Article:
From what I remember, though, one of them (on my father’s side) was awesome and probably contributed the genetic material that made me turn out how I am.
When hearing that my mother was pregnant again, she immediately started taking her out to a series of walks in Cemeteries, Crematoria and derelict lunatic asylums (well… I might have made that last one up).
That’s why it’s a bit strange that I remember hearing about this monster from my Grandmother, despite the fact that the numbers don’t really add up.
On the other hand, from what I know of her, I can imagine her telling this tale to a baby squalling in its crib:
“When the world was young, there were a race of giants with only one arm. They also had only one leg, and only one eye. In fact they lived as if they were split down the middle, with all their guts hanging down one side. Imagine what that would be like.”
That’s the story, imagine my surprise decades later when (in the course of my daily weirdness) I find out it’s a real thing. Or at least, an authentic piece of folklore, rather than Grandma trying to warn me that I might get my arms and legs chewed off.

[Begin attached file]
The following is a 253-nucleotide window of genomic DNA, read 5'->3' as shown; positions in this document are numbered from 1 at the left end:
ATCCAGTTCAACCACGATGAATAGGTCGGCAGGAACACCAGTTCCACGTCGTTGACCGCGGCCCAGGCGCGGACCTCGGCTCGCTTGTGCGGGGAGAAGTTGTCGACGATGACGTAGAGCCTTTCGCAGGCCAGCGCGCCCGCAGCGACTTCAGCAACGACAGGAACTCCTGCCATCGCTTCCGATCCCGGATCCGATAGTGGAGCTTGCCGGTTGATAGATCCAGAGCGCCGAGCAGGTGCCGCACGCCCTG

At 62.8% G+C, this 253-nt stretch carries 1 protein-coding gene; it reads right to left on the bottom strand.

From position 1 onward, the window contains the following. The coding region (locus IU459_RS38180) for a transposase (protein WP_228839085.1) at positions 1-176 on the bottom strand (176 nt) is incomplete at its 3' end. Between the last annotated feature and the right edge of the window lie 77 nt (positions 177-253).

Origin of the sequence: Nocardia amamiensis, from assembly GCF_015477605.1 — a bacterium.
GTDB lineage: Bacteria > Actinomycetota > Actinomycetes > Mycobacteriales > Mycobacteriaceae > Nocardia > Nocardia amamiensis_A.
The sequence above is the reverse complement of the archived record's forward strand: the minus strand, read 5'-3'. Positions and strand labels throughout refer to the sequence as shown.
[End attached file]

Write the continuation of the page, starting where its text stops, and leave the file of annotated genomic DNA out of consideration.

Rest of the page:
Most of the people reading The Spooky Isles will have an idea who King Arthur is. Whether you’ve read Le Morte Arthur, or experienced the gentler teaching aid of Bradley James’ torso on the BBC show Merlin, you probably know the basics. Arthur’s a hero whose wife sleeps with his best friend, and then he’s killed by kid he made getting with his sister (well… his half-sister, but you can still see why Guinevere decided to explore incest-free relationships.)
The standard post-death of Arthur is well known: he’s taken to Avalon and healed by Morgan/Morgana le Fey. As Geoffrey of Monmouthshire writes in his History of the Kings of Britain, “Then that famous Arthur was mortally wounded, who from there, the river Cam, was taken to the island of Avalon for the healing of his wounds.”
Where is Avalon?
R.S. Loomis points out that the Irish world Ablach means ‘rich in apples’ and is used to describe the island home of Manannan, the God of the Sea. It’s also worth noting that in the Welsh tradition Avallach is the name of Moargana’s father, another possible early link between faeries, Avalon and water (a traditional home of the dead in early European mythology. Godfrey of Viterbo, a German writer, recorded a prophesy form 1190 where Arthur would be preserved in the depths of the sea and reign as he had on land.)
Glastonbury has also been associated with the sleeping/dead Arthur. Henry H Payton writes that the association came from a spurious etymology of the word Glastonbury with the eerie fortress of glass mentioned in the poem Preiddeu Annwn.